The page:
Four young Frenchmen confront the grim reality of trench warfare in a spare, elliptical novel from Goncourt-winner Echenoz (Lightning, 2011, etc.).
We see just what they are leaving behind in the idyllic scene that opens the book, as Anthime bicycles in the hills of the Vendée region, pausing to view a panorama of pastures and villages under the August sun. Then the church bells begin ringing, and he returns to the town square to learn that war has been declared. “It won’t last longer than two weeks,” says his intimidating brother Charles, but of course, readers know better. We follow Anthime and his pals Padioleau, Bossis and Arcenel to the barracks (where arrogant Charles commandeers the best-fitting uniform) and on parade past cheering citizens. They include Blanche, whose family runs the factory where Anthime and Charles work; both brothers are in love with her, but she prefers Charles. It’s a nasty twist of fate that Blanche’s successful attempt to get Charles transferred away from danger in the infantry results in his death in a plane crash, leaving her to bear his child alone and unmarried in January. Bogged down in the trench line that “had suddenly congealed…from Switzerland to the North Sea,” Anthime is congratulated by his comrades on losing his arm to a piece of shrapnel; it’s a “good wound” that will extricate him from the senseless bloodshed Echenoz matter-of-factly describes. His companions fare less well: Bossis is gruesomely killed, Arcenel shot for desertion and Padioleau is blinded by gas. As the author himself remarks, “[a]ll this has been described a thousand times,” and Echenoz doesn’t offer anything new in the way of character or insight to justify his retelling, though his restrained, elegant prose (nicely translated by Coverdale) remains a pleasure.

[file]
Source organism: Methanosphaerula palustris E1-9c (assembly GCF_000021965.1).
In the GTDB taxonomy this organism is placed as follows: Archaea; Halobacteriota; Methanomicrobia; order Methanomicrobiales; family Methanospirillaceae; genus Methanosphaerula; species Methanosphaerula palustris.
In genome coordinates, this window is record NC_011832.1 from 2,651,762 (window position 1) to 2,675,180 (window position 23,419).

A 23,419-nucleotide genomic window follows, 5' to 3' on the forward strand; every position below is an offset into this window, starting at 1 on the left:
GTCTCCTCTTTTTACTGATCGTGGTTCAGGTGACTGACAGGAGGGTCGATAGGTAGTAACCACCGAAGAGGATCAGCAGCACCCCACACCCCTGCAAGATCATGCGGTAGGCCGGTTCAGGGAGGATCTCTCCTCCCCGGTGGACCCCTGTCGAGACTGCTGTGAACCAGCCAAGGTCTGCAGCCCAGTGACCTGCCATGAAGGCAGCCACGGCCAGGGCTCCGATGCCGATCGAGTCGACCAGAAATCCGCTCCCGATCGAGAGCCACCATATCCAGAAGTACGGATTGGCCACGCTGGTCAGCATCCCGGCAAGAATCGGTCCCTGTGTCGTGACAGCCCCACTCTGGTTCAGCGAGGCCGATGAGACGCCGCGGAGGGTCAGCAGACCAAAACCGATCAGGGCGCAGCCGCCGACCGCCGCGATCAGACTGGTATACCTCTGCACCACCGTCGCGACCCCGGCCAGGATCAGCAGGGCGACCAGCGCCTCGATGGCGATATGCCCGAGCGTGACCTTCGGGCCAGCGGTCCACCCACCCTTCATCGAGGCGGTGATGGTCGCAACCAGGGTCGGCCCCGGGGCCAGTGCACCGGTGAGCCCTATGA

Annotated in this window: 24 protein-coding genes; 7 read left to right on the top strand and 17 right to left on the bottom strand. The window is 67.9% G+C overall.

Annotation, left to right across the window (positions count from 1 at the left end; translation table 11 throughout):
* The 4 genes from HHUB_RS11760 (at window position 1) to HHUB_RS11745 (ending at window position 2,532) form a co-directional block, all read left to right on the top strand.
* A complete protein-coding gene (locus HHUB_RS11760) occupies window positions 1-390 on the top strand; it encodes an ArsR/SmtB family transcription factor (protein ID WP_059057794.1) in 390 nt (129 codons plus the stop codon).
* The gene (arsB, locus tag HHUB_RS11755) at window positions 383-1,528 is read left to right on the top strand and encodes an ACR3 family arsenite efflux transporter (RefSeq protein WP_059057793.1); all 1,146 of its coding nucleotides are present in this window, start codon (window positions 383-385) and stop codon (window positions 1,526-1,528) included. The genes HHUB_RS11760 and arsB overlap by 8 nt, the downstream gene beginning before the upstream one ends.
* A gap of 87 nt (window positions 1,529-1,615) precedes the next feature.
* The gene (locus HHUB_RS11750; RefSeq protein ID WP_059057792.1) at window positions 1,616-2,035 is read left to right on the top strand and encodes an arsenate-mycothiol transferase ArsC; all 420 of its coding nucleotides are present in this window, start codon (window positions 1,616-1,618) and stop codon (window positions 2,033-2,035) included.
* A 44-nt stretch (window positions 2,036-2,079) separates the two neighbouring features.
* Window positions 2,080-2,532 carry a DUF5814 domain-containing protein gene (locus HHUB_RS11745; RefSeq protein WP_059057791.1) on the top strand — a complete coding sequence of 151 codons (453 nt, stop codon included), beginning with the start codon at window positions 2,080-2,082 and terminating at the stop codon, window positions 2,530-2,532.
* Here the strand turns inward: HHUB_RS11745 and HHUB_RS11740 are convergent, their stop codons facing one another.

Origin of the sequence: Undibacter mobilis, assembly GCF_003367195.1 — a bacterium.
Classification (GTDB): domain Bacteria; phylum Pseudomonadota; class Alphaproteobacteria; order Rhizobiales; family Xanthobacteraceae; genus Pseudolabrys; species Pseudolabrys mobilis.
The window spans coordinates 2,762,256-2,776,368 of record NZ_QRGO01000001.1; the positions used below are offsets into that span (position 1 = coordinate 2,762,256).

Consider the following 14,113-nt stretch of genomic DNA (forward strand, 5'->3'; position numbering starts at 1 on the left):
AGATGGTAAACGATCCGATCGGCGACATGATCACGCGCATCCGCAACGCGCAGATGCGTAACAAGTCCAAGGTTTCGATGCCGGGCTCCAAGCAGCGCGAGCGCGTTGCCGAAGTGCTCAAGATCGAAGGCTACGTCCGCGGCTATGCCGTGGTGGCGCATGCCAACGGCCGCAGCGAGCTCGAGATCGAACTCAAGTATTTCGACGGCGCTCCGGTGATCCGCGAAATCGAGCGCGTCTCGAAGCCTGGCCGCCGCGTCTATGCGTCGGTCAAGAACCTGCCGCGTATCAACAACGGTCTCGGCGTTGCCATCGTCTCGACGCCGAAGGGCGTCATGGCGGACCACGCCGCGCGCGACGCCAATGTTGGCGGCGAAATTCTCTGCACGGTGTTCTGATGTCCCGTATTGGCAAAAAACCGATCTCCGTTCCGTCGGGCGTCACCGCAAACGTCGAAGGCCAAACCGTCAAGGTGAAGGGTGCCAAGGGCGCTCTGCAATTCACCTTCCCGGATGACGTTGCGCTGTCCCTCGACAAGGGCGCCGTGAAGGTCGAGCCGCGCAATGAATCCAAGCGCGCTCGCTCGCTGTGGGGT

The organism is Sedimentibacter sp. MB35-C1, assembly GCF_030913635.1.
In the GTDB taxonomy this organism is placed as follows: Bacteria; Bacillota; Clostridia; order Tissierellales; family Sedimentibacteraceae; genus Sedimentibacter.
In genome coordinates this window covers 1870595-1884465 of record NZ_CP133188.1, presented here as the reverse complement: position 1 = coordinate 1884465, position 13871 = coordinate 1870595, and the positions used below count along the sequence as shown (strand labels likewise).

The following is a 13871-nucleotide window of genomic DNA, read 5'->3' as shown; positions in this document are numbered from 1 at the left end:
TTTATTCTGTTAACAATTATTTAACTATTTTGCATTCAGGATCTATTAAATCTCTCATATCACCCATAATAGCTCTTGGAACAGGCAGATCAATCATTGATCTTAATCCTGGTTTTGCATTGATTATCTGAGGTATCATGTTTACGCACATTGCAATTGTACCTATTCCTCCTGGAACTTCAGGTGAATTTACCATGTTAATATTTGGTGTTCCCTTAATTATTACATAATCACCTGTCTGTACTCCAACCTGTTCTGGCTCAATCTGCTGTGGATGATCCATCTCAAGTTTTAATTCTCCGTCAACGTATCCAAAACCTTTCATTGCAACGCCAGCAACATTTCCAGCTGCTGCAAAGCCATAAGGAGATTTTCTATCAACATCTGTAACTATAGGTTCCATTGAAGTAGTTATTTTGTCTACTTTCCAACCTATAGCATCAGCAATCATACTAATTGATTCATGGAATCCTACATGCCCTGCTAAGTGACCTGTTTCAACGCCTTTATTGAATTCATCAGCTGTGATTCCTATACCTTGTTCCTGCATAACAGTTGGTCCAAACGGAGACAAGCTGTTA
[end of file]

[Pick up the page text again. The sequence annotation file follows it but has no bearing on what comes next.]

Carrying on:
A readable fictional introduction to the Great War for those who know nothing about it but inessential for anyone who’s read Ernest Hemingway or John Roderigo Dos Passos.